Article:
Call Me Stormy

Finding righteous currents in turbulent times

Archive for the tag “Lewis Beach Marvin III”

Before There Was PETA

PETA, or People for the Ethical Treatment of Animals, was founded in 1980 in Virginia, but not too surprisingly, the radical animal rights movement first became a fad in California. Perhaps none of the activists to the cause was more eccentric than Lewis Beach Marvin III, wealthy heir to the S & H Green Stamp fortune, as his late father had served as the chairman of Sperry & Hutchinson Co. In the 1960s, Marvin established a 60-acre compound near Topanga Canyon above Malibu, where, emulating Noah, he gathered together and sheltered scores of animals of many different species, allowing them to roam freely. At his mountaintop retreat, he also built the Moonfire Temple, site of orgies, Acid Tests and pagan rituals involving countercultural figures ranging from The Doors to members of the Charles Manson Family.

What specifically did Marvin believe? We can get a sense of his hardcore dogma from this 1966 clip when he appeared in “the beef box” on The Joe Pyne Show to assail the slaughter of any animal for any purpose whatsoever.

Notice the distinctive skull and crossbones hat he’s wearing? He let Jim Morrison wear the same hat on the night of March 1, 1969 when The Doors performed in concert at the Dinner Key Auditorium in Miami, Florida — the infamous concert in which a highly intoxicated Morrison fondled himself on stage, leading to his arrest on charges of lewd and lascivious behavior in public after allegedly exposing his genitals.  Did Morrison really whip it out? No known photographs prove that, but stills show the singer arriving on stage carrying a lamb — one of the creatures from Marvin’s menagerie. Watch this compilation (extreme language alert)  to get a sense of what transpired that night.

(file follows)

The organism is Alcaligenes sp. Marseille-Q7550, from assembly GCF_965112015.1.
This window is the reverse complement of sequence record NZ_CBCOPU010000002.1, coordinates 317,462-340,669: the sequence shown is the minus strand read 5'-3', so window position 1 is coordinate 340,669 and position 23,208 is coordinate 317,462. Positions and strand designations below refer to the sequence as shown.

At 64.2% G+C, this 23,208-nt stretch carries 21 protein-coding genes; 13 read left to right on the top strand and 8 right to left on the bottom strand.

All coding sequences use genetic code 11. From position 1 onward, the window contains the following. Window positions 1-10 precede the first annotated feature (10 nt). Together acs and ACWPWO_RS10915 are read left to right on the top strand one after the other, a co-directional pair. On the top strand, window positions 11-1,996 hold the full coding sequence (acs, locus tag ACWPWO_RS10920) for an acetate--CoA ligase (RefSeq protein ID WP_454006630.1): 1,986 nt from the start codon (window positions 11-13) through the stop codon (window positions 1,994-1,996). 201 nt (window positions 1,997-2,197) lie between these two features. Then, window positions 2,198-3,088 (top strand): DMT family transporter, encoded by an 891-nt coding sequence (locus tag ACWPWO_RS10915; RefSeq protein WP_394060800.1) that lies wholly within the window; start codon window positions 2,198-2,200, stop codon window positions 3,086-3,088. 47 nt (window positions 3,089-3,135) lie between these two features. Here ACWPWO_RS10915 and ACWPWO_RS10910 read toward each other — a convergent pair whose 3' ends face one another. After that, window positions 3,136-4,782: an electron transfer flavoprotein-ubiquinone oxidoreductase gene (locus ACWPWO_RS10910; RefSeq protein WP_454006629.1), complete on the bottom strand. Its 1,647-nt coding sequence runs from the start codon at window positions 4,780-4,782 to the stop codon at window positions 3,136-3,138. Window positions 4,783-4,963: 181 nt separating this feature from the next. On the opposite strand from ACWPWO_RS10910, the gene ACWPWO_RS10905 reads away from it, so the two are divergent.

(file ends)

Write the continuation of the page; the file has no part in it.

The Doors had hooked up with Marvin in 1966 when they agreed to perform a benefit concert at Will Rogers State Park in California to raise money for Marvin’s campaign to ban weapons-related toys during the height of the Vietnam War. Marvin continued to press his activism, helping to establish the Animal Freedom Fighters in Venice, California, and addressing the throngs at Woodstock with an anti-meat message, again carrying a lamb on stage, and telling the masses, “The killing of animals causes the killing of men.” He died in 2005 at a monkey refuge in Panama.

Why bring up Marvin now? For starters, he plays a prominent role in Mondo Hollywood, today’s Trillion Dollar Movie, containing two extended interludes devoted to him. In the first segment, starting at 12:34, we meet the multi-millionaire shacking up with his pet monkey, Mr. President, in a rented garage for $10 a month while he builds the Moonfire Temple, having already dropped a bundle on acquiring his mountaintop. He resurfaces much later in the film, at 1:08:47, cavorting in the temple as he delivers a sermon that evolves into a full-blown rant: “The universalist, the pacifist, the vegetarian and the compassionate are smothered, are overwhelmed and driven to the place of death. Each of us must become a Christ. Each of us must die before we would take the life of another.”

Exploring Marvin’s life and his connection with The Doors brought to mind all of the recent celebrities going nude to publicize PETA’s militant broadsides against its latest targets. These celebrities actually aren’t as daring or shocking as they might think. In retrospect, they are simply upholding a tradition that’s now a half-century old, with roots tied to a pagan temple in California and a quixotic, early animal rights activist. Kinda figures.

Trillion Dollar Movie (8-03-12)